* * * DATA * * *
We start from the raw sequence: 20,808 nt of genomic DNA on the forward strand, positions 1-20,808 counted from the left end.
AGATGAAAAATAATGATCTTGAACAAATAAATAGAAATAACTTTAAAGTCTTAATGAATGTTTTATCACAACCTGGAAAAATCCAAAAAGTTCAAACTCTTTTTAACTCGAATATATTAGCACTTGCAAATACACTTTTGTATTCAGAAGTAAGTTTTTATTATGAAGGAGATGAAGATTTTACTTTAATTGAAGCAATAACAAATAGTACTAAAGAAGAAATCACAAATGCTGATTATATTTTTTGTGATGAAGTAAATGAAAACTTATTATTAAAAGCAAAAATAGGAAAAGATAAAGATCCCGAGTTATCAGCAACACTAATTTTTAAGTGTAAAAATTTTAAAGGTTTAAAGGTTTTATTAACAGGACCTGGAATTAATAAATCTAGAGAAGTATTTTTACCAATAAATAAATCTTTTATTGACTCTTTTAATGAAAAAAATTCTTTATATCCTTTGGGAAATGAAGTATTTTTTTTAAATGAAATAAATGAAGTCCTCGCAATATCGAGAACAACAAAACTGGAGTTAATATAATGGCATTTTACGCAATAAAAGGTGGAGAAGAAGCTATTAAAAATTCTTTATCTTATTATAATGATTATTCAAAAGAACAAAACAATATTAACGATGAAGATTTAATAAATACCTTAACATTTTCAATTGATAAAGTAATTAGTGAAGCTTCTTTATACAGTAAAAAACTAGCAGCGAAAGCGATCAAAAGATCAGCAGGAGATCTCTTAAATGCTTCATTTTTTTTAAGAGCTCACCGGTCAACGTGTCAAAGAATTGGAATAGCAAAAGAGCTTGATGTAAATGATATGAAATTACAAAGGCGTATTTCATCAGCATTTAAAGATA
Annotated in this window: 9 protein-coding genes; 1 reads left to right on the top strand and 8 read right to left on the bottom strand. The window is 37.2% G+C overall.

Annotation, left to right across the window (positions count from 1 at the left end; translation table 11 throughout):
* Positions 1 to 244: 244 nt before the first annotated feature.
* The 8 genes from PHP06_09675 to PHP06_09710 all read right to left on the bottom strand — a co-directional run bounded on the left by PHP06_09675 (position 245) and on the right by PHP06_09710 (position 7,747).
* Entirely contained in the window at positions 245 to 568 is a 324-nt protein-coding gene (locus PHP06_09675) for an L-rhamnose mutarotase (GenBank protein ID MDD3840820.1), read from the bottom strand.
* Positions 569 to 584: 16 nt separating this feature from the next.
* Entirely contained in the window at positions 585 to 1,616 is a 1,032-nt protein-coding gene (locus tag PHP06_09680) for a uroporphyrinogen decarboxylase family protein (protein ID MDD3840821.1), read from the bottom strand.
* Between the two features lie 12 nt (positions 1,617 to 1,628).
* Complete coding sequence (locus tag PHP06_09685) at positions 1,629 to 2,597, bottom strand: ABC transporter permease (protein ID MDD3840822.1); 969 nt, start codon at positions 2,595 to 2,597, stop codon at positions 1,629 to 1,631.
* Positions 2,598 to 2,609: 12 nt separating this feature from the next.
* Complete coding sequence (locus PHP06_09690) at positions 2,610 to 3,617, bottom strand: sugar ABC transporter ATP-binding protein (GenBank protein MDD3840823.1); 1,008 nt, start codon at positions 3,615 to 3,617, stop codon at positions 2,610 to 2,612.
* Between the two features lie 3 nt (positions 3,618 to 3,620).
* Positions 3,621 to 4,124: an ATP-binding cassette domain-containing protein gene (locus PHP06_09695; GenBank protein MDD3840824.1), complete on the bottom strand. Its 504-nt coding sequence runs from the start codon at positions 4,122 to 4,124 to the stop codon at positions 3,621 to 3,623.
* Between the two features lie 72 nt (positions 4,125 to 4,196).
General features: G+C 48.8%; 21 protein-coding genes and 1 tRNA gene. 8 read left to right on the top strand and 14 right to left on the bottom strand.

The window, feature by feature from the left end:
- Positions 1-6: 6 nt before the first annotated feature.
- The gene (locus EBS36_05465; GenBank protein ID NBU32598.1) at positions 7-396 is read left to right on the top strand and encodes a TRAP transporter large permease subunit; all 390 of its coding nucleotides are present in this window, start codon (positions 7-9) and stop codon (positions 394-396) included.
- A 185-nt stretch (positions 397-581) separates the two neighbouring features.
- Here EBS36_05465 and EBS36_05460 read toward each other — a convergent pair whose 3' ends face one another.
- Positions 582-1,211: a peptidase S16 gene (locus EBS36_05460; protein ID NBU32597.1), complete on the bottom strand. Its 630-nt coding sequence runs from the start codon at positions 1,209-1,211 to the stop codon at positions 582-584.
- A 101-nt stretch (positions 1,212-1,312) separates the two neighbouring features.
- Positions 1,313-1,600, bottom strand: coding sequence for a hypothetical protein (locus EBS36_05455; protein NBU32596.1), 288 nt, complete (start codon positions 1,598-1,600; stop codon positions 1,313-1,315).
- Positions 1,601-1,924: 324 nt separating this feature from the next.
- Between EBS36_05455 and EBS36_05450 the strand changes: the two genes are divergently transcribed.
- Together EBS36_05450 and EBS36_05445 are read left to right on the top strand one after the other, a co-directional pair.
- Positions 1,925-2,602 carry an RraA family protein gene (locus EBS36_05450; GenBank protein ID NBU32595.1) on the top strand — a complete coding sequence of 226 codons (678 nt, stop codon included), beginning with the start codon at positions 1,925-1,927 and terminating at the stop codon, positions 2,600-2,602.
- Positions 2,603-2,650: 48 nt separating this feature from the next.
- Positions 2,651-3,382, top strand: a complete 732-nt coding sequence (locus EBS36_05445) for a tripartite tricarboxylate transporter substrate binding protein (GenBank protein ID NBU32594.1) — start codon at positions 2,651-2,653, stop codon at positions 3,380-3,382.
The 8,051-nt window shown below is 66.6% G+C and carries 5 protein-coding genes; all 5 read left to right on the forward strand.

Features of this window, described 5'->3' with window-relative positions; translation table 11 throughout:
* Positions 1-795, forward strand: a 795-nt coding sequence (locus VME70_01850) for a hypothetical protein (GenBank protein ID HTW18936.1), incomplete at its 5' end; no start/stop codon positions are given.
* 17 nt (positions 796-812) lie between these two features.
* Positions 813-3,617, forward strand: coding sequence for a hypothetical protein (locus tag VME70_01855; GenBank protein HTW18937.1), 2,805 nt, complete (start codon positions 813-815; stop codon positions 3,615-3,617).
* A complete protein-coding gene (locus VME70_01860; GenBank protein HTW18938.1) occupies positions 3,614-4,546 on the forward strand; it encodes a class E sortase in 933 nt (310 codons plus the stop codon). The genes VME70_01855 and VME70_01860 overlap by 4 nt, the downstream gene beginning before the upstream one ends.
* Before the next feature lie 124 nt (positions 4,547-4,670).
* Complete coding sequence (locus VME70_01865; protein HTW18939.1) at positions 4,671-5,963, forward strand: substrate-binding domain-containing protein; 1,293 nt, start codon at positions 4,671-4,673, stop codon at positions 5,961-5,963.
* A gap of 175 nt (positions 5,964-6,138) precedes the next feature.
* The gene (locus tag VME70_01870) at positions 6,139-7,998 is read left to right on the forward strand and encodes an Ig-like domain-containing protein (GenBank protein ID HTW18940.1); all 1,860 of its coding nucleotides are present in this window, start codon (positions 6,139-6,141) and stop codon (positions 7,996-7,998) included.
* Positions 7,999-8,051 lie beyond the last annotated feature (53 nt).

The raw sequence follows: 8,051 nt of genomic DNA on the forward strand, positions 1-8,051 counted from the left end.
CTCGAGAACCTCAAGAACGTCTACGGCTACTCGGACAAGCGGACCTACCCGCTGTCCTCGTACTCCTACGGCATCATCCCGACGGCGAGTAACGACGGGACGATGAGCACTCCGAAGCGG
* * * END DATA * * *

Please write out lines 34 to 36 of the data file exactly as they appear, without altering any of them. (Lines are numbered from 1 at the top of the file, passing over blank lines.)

* Positions 1-795, forward strand: a 795-nt coding sequence (locus VME70_01850) for a hypothetical protein (GenBank protein ID HTW18936.1), incomplete at its 5' end; no start/stop codon positions are given.
* 17 nt (positions 796-812) lie between these two features.
* Positions 813-3,617, forward strand: coding sequence for a hypothetical protein (locus tag VME70_01855; GenBank protein HTW18937.1), 2,805 nt, complete (start codon positions 813-815; stop codon positions 3,615-3,617).